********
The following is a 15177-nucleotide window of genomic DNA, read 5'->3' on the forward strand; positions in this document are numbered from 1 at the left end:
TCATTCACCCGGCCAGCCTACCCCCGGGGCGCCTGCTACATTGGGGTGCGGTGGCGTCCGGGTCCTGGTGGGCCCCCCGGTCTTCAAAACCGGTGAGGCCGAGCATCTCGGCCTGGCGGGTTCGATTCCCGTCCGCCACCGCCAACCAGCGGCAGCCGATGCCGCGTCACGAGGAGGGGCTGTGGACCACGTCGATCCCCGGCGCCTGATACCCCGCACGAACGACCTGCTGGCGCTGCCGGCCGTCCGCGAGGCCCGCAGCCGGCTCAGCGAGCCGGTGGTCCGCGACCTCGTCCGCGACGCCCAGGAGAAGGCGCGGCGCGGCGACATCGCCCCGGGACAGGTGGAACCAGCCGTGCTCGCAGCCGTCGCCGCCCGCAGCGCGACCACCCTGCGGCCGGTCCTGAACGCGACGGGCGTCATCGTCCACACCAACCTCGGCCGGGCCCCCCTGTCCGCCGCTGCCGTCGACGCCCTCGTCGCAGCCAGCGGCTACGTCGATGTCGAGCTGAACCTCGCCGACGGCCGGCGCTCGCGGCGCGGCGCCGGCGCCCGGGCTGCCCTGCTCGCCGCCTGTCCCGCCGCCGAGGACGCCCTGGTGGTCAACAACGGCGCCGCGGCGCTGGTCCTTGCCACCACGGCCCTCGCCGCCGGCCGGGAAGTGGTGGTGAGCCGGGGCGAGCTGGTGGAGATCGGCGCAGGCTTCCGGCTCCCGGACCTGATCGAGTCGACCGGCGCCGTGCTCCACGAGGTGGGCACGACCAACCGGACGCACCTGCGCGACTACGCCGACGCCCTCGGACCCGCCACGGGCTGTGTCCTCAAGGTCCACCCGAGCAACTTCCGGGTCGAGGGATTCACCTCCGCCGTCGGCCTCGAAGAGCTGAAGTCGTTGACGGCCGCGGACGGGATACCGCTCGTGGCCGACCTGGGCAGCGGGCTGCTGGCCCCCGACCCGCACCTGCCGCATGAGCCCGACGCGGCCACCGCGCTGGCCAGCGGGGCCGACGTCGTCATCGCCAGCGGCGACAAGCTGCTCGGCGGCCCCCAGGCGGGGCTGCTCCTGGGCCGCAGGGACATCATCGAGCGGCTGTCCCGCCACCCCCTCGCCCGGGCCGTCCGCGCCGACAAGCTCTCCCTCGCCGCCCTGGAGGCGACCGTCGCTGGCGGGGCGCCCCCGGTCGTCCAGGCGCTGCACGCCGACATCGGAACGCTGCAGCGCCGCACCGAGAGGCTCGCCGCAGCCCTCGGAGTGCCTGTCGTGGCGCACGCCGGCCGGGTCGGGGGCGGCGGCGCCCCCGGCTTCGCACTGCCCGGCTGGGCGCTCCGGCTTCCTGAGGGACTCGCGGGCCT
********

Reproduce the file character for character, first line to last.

The following is a 15177-nucleotide window of genomic DNA, read 5'->3' on the forward strand; positions in this document are numbered from 1 at the left end:
TCATTCACCCGGCCAGCCTACCCCCGGGGCGCCTGCTACATTGGGGTGCGGTGGCGTCCGGGTCCTGGTGGGCCCCCCGGTCTTCAAAACCGGTGAGGCCGAGCATCTCGGCCTGGCGGGTTCGATTCCCGTCCGCCACCGCCAACCAGCGGCAGCCGATGCCGCGTCACGAGGAGGGGCTGTGGACCACGTCGATCCCCGGCGCCTGATACCCCGCACGAACGACCTGCTGGCGCTGCCGGCCGTCCGCGAGGCCCGCAGCCGGCTCAGCGAGCCGGTGGTCCGCGACCTCGTCCGCGACGCCCAGGAGAAGGCGCGGCGCGGCGACATCGCCCCGGGACAGGTGGAACCAGCCGTGCTCGCAGCCGTCGCCGCCCGCAGCGCGACCACCCTGCGGCCGGTCCTGAACGCGACGGGCGTCATCGTCCACACCAACCTCGGCCGGGCCCCCCTGTCCGCCGCTGCCGTCGACGCCCTCGTCGCAGCCAGCGGCTACGTCGATGTCGAGCTGAACCTCGCCGACGGCCGGCGCTCGCGGCGCGGCGCCGGCGCCCGGGCTGCCCTGCTCGCCGCCTGTCCCGCCGCCGAGGACGCCCTGGTGGTCAACAACGGCGCCGCGGCGCTGGTCCTTGCCACCACGGCCCTCGCCGCCGGCCGGGAAGTGGTGGTGAGCCGGGGCGAGCTGGTGGAGATCGGCGCAGGCTTCCGGCTCCCGGACCTGATCGAGTCGACCGGCGCCGTGCTCCACGAGGTGGGCACGACCAACCGGACGCACCTGCGCGACTACGCCGACGCCCTCGGACCCGCCACGGGCTGTGTCCTCAAGGTCCACCCGAGCAACTTCCGGGTCGAGGGATTCACCTCCGCCGTCGGCCTCGAAGAGCTGAAGTCGTTGACGGCCGCGGACGGGATACCGCTCGTGGCCGACCTGGGCAGCGGGCTGCTGGCCCCCGACCCGCACCTGCCGCATGAGCCCGACGCGGCCACCGCGCTGGCCAGCGGGGCCGACGTCGTCATCGCCAGCGGCGACAAGCTGCTCGGCGGCCCCCAGGCGGGGCTGCTCCTGGGCCGCAGGGACATCATCGAGCGGCTGTCCCGCCACCCCCTCGCCCGGGCCGTCCGCGCCGACAAGCTCTCCCTCGCCGCCCTGGAGGCGACCGTCGCTGGCGGGGCGCCCCCGGTCGTCCAGGCGCTGCACGCCGACATCGGAACGCTGCAGCGCCGCACCGAGAGGCTCGCCGCAGCCCTCGGAGTGCCTGTCGTGGCGCACGCCGGCCGGGTCGGGGGCGGCGGCGCCCCCGGCTTCGCACTGCCCGGCTGGGCGCTCCGGCTTCCTGAGGGACTCGCGGGCCT